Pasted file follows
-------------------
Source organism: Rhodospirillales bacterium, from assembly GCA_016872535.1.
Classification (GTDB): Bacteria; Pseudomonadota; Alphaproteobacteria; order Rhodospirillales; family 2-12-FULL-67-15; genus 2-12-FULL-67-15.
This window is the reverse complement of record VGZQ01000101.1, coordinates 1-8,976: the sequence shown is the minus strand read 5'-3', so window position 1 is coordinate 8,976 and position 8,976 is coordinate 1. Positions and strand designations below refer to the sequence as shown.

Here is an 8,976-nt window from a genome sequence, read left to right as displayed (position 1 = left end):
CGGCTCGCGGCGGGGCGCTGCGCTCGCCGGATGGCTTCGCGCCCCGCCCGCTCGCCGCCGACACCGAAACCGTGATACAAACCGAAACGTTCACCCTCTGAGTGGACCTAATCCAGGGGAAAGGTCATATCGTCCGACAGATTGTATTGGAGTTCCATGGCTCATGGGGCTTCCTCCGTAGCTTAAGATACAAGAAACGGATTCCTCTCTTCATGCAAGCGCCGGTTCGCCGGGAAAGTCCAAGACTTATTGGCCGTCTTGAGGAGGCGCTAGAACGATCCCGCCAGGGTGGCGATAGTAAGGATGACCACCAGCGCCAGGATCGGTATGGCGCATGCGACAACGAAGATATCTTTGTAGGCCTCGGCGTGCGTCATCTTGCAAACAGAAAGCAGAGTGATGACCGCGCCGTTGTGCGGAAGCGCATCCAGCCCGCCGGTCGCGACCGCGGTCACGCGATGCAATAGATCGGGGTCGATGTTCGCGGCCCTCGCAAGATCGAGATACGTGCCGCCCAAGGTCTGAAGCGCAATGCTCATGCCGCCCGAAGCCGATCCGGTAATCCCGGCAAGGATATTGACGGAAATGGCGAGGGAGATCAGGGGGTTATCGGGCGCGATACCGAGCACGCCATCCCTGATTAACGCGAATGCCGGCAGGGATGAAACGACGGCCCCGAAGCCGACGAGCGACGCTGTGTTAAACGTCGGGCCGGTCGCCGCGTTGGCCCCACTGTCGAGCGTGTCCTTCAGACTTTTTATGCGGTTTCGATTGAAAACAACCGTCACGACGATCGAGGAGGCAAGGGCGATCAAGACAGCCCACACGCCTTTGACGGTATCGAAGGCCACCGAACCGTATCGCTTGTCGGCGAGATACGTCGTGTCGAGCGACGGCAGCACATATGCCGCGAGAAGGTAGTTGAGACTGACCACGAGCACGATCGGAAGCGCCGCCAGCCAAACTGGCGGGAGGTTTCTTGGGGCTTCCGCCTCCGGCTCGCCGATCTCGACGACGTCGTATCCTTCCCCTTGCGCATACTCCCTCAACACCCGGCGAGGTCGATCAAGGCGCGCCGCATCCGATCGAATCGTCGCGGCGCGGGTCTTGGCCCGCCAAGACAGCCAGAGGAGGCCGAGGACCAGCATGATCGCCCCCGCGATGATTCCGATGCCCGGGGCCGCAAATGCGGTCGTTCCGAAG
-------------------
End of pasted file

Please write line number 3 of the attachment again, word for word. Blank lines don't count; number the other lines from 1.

This window is the reverse complement of record VGZQ01000101.1, coordinates 1-8,976: the sequence shown is the minus strand read 5'-3', so window position 1 is coordinate 8,976 and position 8,976 is coordinate 1. Positions and strand designations below refer to the sequence as shown.